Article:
It is not IF we will experience a crisis/challenge, but WHEN.
As an individual, as a family, as an organization, as a community and even as a nation, we are and will continue to experience crises, and this can take different forms; accidents, illnesses, death of a loved one, natural or man-made disasters, organizational downsizing/lay-offs, job/career changes, company mergers, and so many other examples; plus, the fall-out ripple-effects that any crisis/challenge brings.
Just this week, I was talking with a friend, who works for a global manufacturer, in which different operational functions are housed in different locations. I asked; in the even of a crisis, do you have a continuity of operations plan? My friend replied “no, if one building stops functioning, it will dramatically effect the entire operations of the company”.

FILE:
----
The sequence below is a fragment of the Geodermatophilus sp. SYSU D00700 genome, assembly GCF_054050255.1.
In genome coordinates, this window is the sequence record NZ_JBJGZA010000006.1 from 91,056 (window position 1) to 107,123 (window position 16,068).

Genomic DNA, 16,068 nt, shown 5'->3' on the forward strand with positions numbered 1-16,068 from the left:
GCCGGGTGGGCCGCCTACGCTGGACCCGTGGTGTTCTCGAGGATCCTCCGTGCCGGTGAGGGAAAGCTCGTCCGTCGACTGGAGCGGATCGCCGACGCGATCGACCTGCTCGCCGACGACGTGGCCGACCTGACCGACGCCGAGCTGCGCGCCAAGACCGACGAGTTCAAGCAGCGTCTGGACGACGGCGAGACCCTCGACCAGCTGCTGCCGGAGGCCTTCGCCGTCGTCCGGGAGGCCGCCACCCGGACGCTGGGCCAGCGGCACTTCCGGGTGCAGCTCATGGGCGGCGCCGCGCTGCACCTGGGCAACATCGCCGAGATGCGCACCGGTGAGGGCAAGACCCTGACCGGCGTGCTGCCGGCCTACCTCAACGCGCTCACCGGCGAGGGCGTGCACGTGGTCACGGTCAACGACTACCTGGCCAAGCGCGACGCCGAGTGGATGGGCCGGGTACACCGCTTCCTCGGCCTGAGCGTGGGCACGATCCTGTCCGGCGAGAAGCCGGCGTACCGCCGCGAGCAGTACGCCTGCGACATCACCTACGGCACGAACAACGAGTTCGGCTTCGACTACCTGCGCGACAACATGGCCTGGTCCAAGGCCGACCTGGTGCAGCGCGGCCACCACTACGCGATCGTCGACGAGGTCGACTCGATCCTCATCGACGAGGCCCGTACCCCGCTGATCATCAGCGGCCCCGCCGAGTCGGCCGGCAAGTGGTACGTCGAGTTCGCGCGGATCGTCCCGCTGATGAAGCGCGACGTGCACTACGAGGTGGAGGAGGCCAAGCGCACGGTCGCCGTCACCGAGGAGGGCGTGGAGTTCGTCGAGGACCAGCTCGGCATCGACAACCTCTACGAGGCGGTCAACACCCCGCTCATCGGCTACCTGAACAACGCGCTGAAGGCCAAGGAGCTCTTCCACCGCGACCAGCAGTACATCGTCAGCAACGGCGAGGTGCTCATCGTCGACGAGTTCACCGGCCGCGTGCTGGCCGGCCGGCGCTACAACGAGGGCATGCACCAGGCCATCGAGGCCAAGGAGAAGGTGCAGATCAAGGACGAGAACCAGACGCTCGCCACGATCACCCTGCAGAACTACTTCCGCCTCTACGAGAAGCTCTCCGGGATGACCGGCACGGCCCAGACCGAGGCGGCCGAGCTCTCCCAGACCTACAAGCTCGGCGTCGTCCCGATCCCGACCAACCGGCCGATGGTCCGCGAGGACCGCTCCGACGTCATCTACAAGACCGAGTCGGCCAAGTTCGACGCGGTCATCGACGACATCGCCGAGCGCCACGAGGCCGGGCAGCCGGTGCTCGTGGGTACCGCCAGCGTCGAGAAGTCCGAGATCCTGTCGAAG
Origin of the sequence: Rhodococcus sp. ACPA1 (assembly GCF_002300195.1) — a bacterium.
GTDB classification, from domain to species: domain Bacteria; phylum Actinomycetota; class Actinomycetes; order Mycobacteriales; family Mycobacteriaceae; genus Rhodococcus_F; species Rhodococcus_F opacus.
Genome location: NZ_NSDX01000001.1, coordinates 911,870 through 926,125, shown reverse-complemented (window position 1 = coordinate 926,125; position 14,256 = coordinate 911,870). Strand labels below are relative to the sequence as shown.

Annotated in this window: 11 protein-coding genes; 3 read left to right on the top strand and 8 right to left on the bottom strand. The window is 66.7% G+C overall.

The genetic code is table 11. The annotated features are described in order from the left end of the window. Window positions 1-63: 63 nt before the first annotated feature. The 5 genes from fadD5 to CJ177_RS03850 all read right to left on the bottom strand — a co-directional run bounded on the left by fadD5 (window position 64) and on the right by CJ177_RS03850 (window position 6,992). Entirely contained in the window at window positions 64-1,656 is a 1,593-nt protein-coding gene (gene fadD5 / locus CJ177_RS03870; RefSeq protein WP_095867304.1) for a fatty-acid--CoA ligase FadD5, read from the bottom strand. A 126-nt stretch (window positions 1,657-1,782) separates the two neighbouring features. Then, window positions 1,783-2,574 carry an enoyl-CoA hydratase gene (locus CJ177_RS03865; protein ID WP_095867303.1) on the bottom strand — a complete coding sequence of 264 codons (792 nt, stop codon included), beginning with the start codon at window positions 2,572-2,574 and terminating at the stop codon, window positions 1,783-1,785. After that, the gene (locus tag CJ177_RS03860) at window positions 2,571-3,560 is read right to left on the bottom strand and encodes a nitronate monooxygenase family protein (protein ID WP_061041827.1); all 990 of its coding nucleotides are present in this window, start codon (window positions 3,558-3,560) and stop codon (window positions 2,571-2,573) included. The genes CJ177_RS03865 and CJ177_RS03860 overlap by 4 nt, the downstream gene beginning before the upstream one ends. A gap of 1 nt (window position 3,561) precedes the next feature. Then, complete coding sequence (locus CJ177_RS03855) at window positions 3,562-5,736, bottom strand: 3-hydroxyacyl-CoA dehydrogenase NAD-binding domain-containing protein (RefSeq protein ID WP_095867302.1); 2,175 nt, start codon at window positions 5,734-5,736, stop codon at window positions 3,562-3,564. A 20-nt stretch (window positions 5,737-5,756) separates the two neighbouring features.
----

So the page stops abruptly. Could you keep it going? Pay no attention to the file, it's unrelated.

This case example isn’t unique to this particular manufacturing company. I have seen this same dynamic take place across industries, states, communities, families and individuals. Often times, we choose not to prepare/plan for crises because it is uncomfortable, takes too much time, cost money that we don’t have or want to spend. Most people choose to hope nothing bad happens to them and their loved ones.
Yesterday as the weather alert radio alarm went off and the National Weather Alert issued a tornado watch for the next 6 hours where I lived, I quickly realized that life and weather do not patiently pause and wait for me to get prepared. Although I am an optimistic person, I know that hope is not a plan and that I, too, must expect the best yet prepare for the worst and take action to prepare.
What are you doing to prepare for and respond to crisis/challenge?